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Recent content by HerrWolfsberg

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    SS vz. 24 to K98k Rework or a turd?

    Unfortunately, these are the only ones I received.
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    SS vz. 24 to K98k Rework or a turd?

    Esteemed colleagues, could the rifle in pictures be a real, legitimate SS vz. 24 to K98k rework, or is it just a product of someone's fantasy? Thanks.
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    Standard Modell B-series with renumbered bolt

    I feel the same regarding the eagle/WaA77 stamps. Even though they look more like eagle/We77, which doesn't make sense either.
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    Standard Modell B-series with renumbered bolt

    Ladies and gentlemen, I have been offered this Standard Modell. It is a B-series rifle built on a scrubbed S/42 1936 receiver. The bolt has been renumbered, the previous number has been scrubbed. However, there are remains of the firing proofs that show that it is also a Standard Modell bolt...
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    Steyr M.95/30 - Austrian 1st Republic

    Were the Ns for Steyr and Ms for Budapest interwar-period stamps? I never saw them so I guess they aren't exactly common, are they? For Brno, I thought the stamp was a V.
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    Steyr M.95/30 - Austrian 1st Republic

    Thanks for the info on the hollow buttstocks. I never knew that! Regarding the Ks and Rs, I only found Ks on the rifle. Only the strange stamp on the bolt remains unexplained.
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    Steyr M.95/30 - Austrian 1st Republic

    I might have not written it clearly enough, I'm afraid. So: The buttstock must have really been changed. No doubt about it. Apart of having two sets of numbers, one old, one new, it is also hollow. The standard M.95 or M.95/30 stocks are not hollow. Freikorps really was armed with old M.95...
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    Steyr M.95/30 - Austrian 1st Republic

    There is a K on the back side of the bolt next to the firing pin channel opening. Apart of that and the weird stamp/stamps on the root of the bolt handle, there is nothing else.
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    Steyr M.95/30 - Austrian 1st Republic

    I'd say that the interwar nomenclature was far from standardized. The Czechoslovak "puška vz. 33" was almost the same gun as the "musketon vz. 12/33" made for Brazil. So we could refer to the Austrian pre-WW1 nomenclature, the Czechoslovak interwar nomenclature or the Hungarian nomenclature, and...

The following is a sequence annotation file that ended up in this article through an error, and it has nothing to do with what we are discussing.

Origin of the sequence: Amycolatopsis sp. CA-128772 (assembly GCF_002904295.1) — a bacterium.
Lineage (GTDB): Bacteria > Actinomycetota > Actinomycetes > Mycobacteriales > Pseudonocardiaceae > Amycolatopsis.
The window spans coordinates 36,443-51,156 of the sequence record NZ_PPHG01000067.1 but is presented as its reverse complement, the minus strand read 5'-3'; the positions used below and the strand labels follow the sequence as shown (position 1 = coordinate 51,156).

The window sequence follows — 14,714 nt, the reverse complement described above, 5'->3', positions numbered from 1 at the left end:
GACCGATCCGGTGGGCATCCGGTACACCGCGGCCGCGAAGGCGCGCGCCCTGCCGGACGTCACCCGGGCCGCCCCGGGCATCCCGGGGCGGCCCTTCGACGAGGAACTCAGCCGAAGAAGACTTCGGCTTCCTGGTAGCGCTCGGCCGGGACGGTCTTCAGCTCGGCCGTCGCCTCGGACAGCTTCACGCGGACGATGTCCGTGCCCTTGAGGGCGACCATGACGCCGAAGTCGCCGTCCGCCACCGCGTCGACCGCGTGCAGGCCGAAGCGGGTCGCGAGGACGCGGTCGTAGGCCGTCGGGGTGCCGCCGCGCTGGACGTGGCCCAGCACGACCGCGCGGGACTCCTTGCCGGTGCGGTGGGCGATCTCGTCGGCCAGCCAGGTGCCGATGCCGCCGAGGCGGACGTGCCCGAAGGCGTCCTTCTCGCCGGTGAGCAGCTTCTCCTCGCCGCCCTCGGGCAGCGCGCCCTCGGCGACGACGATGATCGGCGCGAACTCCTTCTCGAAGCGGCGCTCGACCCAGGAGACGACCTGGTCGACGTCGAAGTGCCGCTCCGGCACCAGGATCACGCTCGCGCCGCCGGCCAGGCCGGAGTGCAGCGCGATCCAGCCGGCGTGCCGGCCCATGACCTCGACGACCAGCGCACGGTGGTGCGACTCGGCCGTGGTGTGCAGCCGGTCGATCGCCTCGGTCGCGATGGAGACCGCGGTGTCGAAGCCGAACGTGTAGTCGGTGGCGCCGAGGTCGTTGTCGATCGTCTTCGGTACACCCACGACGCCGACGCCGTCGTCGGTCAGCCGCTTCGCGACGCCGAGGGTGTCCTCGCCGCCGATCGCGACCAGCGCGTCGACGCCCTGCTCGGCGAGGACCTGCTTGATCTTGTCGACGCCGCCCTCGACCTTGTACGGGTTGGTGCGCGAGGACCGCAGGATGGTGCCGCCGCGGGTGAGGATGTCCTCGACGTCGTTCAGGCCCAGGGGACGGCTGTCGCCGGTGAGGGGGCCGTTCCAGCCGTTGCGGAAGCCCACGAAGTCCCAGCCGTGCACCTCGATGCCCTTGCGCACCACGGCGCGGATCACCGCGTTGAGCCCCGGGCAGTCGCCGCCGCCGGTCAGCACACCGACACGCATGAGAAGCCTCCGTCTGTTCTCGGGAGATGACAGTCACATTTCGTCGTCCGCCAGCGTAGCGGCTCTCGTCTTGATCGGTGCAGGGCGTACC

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    Steyr M.95/30 - Austrian 1st Republic

    The M.95/31 was not the Hungarian version of the M.95 in 8x56 R. That was the 31.M. The list in Steinböck is not exactly short. It is actually quite long and lists all the Austrian military equipment available in March 1938 as listed in the official documents. I'm inclined to think that the...
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    Steyr M.95/30 - Austrian 1st Republic

    I started disassembling the rifle. When I removed the buttplate, I found that the stock is hollow. I don't remember ever seeing one like that. I also checked the handguard again and it is not marked with a serial. I also found a strange stamp on the underside of the bolt handle. I am attaching...
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    The Needle in the Haystack: S/42 from 1936

    Regarding the leather, do not get Ballistol anywhere near it. Get yourself Saphir Renovateur and condition it with it several times over the course of several days. The Renovateur is normally used for dress shoes and fine leather goods. It does not darken the leather, it does not make it feel...
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    Steyr M.95/30 - Austrian 1st Republic

    I hope I'll get to my other Mannlichers this week. I believe I have another one with a similar small serial on stock. But I moved recently and most of my guns are still in storage. I'll have to see whether it also bears some traces of having been renumbered. However, I believe the stock was...
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    The Needle in the Haystack: S/42 from 1936

    A day and a night difference. Good work. I am especially surprised how much of the original blueing was preserved.
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    Steyr M.95/30 - Austrian 1st Republic

    It would have been a Repetierstutzenkarabiner M.95, were it still in 8x50 R. A Stutzen had bottom mounted swivels, a Karabiner had side mounted swivels, and a Stutzenkarabiner had both. But were it in 8x56 R, which is more probable, it would have been just a Repetiergewehr M.95/30.

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